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|Title:||Situations of Viewing: Class, Gender and the Everyday Practices and Processes of Watching Television|
|Abstract:||<p>The gender and class one brings to viewing are factors in what meanings are generated by viewers and what modes of viewing they employ. I have attempted to get at this process from both sides, to investigate the impact of the viewer's class and gender on their viewing, but also to look at how class and gender are represented to these viewers. This research investigates the salience of class and gender to the viewing process among viewers who are also class and gender identified.</p> <p>The data collected for this research comprise four distinct sets: I) a background questionnaire, 2) participant observation during prime-time television viewing, 3) focus group interviews, and 4) individual interviews. The research participants were drawn from the student population of a large Canadian University located in Southern Ontario. These data are rich with insights into the process of viewing. There remains a paucity in the literature of research on male viewership and of comparative research on class, gender and viewership which utilizes both male and female research participants. My research addresses these gaps.</p> <p>There are essentially three chief fmdings of this research. First, there is a common conceptualization among the research participants of working-classness as something visible or notable, while middle-classness and the nuclear family are defmed as normal, despite not being the reality for a majority of actually situated viewers. Second, and related, is that working-class participants have a better developed and clearer understanding of structural class inequality than middle-class participants. Nevertheless, they express a desire to achieve a middle-class lifestyle as depicted on TV. Third, women reading women on TV were seen to both accept and reject these messages. There was an indication of both pressure to conform and protest against such impossible ideals of femininity. Men, on the other hand appear to accept ideal gender depictions on TV as unrealistic and unattainable and merely the province of fantasy.</p>|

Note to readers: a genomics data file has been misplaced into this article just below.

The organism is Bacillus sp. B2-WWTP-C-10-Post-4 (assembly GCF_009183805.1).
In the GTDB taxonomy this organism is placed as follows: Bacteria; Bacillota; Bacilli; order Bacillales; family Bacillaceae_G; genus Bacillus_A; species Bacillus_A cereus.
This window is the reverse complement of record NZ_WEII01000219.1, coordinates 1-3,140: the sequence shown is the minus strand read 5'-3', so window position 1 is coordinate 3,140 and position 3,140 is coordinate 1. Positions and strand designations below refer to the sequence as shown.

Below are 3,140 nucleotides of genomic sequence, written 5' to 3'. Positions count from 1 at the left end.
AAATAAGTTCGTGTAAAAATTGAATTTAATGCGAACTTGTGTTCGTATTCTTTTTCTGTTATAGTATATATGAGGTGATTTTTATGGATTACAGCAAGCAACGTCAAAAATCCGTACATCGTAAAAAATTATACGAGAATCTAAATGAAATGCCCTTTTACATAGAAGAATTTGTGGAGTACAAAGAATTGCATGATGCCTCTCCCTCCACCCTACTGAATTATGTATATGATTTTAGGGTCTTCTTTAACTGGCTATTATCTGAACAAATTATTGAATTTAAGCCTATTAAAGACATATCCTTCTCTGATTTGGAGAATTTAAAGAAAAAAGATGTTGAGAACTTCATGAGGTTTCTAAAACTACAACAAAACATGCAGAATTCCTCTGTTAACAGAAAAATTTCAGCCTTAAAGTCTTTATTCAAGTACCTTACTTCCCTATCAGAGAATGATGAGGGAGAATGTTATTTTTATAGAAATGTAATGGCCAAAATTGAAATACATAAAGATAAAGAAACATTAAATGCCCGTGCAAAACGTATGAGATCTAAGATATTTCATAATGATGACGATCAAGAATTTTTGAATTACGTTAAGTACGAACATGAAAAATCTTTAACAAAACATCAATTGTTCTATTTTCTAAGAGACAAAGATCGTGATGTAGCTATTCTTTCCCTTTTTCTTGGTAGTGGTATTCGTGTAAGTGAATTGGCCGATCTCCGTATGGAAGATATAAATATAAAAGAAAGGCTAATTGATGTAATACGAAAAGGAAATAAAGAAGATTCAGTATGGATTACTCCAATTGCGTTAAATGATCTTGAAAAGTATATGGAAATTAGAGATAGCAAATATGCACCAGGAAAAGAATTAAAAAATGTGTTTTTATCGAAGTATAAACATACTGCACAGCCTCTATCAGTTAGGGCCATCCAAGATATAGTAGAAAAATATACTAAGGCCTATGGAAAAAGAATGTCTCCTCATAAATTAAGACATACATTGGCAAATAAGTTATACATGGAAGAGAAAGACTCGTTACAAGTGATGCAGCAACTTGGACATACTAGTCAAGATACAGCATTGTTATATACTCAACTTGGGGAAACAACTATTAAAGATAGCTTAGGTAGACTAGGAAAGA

|Appears in Collections:||Open Access Dissertations and Theses|
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